Tips for Job Searching
1) Before you can start looking for jobs, you need to make sure your RESUME is up to date. It needs to be professional and polished, because if it’s not, your application probably won’t get a second glance from a hiring manager.
2) Write a cover letter specific to each job you are applying for. It may seem tedious, but if you don’t devote time to telling them why you’re the best candidate for the job, you’ll likely get overlooked. Include your contact details, a friendly greeting, information on why you are qualified for the job, and how you’ll be following up. It should follow the format of a standard business letter. Make sure it’s grammatically correct and error-free, and lists the specific qualities that make you stand out among the competition.
3) If applying by email, make sure your email is as professional as other business correspondence. Include in the subject line the job you are applying for, use a greeting, and an appropriate closing.
4) The most important part of job searching is finding something you think you would enjoy. If you’re going to spend at least half of your waking life there, it should be something you don’t mind doing, with people you don’t mind being around.
5) Look for jobs you are qualified for, but it can’t hurt to apply for jobs that may be out of your area of expertise that don’t require a necessary degree. For example, if you have a degree in Mathematics but you find a well-paying job opening as an Executive Secretary and you have the necessary skills, they may hire you based on your personality and potential. Just be sure to include reasons why you’re a good fit for their company, and explain what skills you can bring to the table.
6) Use your social network to your advantage. This is important – most people still come across the job of their dreams simply by their social connections. If you’re in the market for a new career, don’t be afraid to ask around if anyone may know of a potential job opening. Send your resume to people you know in positions that have influence, and ask your LinkedIn connections to write a recommendation for you.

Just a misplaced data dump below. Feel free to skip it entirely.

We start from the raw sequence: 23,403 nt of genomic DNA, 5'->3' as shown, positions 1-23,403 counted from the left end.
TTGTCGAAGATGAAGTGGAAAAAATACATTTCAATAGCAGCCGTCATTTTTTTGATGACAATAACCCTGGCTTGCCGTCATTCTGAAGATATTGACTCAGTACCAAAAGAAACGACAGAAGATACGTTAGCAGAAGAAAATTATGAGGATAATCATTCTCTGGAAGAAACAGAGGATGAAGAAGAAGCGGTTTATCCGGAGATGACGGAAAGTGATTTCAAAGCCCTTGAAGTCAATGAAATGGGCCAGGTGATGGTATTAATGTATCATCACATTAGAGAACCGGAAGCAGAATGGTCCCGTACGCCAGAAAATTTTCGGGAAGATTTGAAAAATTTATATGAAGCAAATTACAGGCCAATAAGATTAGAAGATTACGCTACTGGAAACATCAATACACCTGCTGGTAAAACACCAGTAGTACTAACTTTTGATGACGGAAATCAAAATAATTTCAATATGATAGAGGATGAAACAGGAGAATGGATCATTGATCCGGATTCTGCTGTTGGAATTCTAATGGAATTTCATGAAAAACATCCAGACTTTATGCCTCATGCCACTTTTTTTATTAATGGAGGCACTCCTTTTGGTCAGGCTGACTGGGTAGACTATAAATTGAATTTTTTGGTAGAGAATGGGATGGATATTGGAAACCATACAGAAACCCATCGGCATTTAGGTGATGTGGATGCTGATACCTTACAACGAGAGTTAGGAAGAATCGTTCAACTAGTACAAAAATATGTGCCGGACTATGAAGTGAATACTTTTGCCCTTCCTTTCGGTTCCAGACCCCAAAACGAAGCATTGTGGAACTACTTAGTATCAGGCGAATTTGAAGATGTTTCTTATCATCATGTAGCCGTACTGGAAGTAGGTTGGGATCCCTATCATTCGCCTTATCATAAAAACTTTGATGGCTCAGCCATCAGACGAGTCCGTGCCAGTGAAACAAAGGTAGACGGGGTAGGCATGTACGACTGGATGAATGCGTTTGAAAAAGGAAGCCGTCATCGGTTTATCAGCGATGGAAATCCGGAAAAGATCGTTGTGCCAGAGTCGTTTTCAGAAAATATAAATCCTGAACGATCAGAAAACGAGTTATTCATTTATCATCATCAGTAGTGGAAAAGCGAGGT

7) Be on the lookout every day! New jobs are posted all the time, and if you get your foot in the door quickly, it lessens the chance of going up against more candidates. Dedicate a set amount of time each day to search job sites and reach out to your connections.
8) References, whether good or bad, can make or break your job offer. Always bring a list of your references, and keep it separate from your resume. They’ll ask for it if they’re interested, and usually they are if they’re interested in hiring you. Your references should be former coworkers, managers, teachers, or anyone who knows how you work. It’s best to leave off family members and close friends if they have never been in a professional setting with you.
9) Prepare for the interview by researching the company and the position you’re being interviewed for. Come ready to explain your skill set that will be valuable to the job. When they ask you to tell them about yourself, they’re not interested in how many siblings or kids you have, or what your hobbies are – they’re looking for keywords that describe who you are as a person – creative, dependable, organized, etc.
10) Follow up with a “thank you” email. Sometimes this is the magic touch – it shows that you’re genuinely interested in working for their company, and shows professionalism and initiative. If you don’t hear back in a few days, feel free to make a phone call to inquire whether the position had been filled. Always be ready for a second interview.
11) Job Search Sites. If you’re not getting a job through a connection, most jobs are now posted online. Gone are the days of walking into a business and asking for a job application. Become familiar with the top job search sites, and visit them often for new postings. If you know the company you want to work for, go directly to their site. Many companies have job openings posted directly on their website, so you can do less searching.